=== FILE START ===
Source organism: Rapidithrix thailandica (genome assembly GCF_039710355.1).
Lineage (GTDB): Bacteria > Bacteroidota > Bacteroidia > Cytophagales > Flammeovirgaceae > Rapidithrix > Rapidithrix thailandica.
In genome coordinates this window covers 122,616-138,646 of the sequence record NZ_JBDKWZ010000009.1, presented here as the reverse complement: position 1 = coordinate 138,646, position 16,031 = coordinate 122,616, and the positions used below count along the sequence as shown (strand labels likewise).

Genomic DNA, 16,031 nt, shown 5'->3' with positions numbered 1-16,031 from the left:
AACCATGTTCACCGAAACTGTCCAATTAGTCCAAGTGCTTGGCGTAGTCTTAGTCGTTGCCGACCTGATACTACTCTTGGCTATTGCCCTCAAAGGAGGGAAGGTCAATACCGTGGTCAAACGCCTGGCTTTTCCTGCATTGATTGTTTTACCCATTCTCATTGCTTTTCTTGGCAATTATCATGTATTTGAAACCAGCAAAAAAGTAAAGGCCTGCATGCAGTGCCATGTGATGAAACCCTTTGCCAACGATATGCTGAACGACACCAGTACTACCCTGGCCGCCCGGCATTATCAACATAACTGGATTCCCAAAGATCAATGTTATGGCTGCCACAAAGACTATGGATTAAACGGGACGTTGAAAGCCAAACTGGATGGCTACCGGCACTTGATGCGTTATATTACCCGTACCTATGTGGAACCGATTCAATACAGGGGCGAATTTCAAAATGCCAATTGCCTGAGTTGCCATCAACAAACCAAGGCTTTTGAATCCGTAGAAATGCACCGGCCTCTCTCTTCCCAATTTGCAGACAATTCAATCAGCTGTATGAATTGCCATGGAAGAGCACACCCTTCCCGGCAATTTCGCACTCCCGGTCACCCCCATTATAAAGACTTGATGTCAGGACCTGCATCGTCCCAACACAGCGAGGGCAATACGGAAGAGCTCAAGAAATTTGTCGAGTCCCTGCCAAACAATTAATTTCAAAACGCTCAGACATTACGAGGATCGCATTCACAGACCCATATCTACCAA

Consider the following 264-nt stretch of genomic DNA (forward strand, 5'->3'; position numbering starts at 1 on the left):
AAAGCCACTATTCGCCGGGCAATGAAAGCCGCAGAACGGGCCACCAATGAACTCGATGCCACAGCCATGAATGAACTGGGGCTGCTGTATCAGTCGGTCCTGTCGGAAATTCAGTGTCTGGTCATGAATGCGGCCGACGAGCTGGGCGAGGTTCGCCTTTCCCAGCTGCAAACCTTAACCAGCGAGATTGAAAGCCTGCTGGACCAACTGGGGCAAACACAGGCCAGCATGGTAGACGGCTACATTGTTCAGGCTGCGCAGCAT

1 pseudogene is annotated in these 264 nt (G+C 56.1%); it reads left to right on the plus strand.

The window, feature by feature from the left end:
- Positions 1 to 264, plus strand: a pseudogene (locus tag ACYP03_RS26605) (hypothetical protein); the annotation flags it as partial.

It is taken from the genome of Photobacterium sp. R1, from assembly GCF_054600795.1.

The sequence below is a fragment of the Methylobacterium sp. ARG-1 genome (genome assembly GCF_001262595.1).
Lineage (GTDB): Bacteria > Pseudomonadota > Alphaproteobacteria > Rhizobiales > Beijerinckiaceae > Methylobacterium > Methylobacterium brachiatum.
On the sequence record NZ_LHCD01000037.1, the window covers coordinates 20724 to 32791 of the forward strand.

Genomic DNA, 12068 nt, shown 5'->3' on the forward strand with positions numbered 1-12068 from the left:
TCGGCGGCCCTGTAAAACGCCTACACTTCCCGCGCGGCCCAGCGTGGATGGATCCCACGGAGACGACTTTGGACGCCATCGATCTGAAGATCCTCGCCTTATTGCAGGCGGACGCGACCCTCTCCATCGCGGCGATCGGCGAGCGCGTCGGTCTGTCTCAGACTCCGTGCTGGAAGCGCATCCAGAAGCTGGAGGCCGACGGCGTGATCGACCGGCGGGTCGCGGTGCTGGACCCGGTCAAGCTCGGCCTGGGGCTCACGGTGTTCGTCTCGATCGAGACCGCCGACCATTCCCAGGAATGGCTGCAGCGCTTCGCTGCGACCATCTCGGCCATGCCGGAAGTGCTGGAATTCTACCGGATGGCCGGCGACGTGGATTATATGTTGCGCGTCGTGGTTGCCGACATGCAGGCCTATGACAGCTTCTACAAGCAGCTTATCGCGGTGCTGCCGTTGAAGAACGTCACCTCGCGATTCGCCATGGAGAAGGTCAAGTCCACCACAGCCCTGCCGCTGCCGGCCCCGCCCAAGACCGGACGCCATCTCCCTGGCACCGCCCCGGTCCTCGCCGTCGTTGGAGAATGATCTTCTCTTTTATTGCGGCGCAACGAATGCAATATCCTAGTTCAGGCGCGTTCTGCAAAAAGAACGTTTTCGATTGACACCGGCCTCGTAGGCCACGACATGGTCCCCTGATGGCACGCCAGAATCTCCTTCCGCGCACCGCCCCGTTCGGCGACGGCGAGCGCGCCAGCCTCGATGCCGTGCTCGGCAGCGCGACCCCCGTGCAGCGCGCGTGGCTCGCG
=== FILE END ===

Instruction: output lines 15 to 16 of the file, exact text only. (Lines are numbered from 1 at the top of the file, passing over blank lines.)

Genomic DNA, 12068 nt, shown 5'->3' on the forward strand with positions numbered 1-12068 from the left:
TCGGCGGCCCTGTAAAACGCCTACACTTCCCGCGCGGCCCAGCGTGGATGGATCCCACGGAGACGACTTTGGACGCCATCGATCTGAAGATCCTCGCCTTATTGCAGGCGGACGCGACCCTCTCCATCGCGGCGATCGGCGAGCGCGTCGGTCTGTCTCAGACTCCGTGCTGGAAGCGCATCCAGAAGCTGGAGGCCGACGGCGTGATCGACCGGCGGGTCGCGGTGCTGGACCCGGTCAAGCTCGGCCTGGGGCTCACGGTGTTCGTCTCGATCGAGACCGCCGACCATTCCCAGGAATGGCTGCAGCGCTTCGCTGCGACCATCTCGGCCATGCCGGAAGTGCTGGAATTCTACCGGATGGCCGGCGACGTGGATTATATGTTGCGCGTCGTGGTTGCCGACATGCAGGCCTATGACAGCTTCTACAAGCAGCTTATCGCGGTGCTGCCGTTGAAGAACGTCACCTCGCGATTCGCCATGGAGAAGGTCAAGTCCACCACAGCCCTGCCGCTGCCGGCCCCGCCCAAGACCGGACGCCATCTCCCTGGCACCGCCCCGGTCCTCGCCGTCGTTGGAGAATGATCTTCTCTTTTATTGCGGCGCAACGAATGCAATATCCTAGTTCAGGCGCGTTCTGCAAAAAGAACGTTTTCGATTGACACCGGCCTCGTAGGCCACGACATGGTCCCCTGATGGCACGCCAGAATCTCCTTCCGCGCACCGCCCCGTTCGGCGACGGCGAGCGCGCCAGCCTCGATGCCGTGCTCGGCAGCGCGACCCCCGTGCAGCGCGCGTGGCTCGCG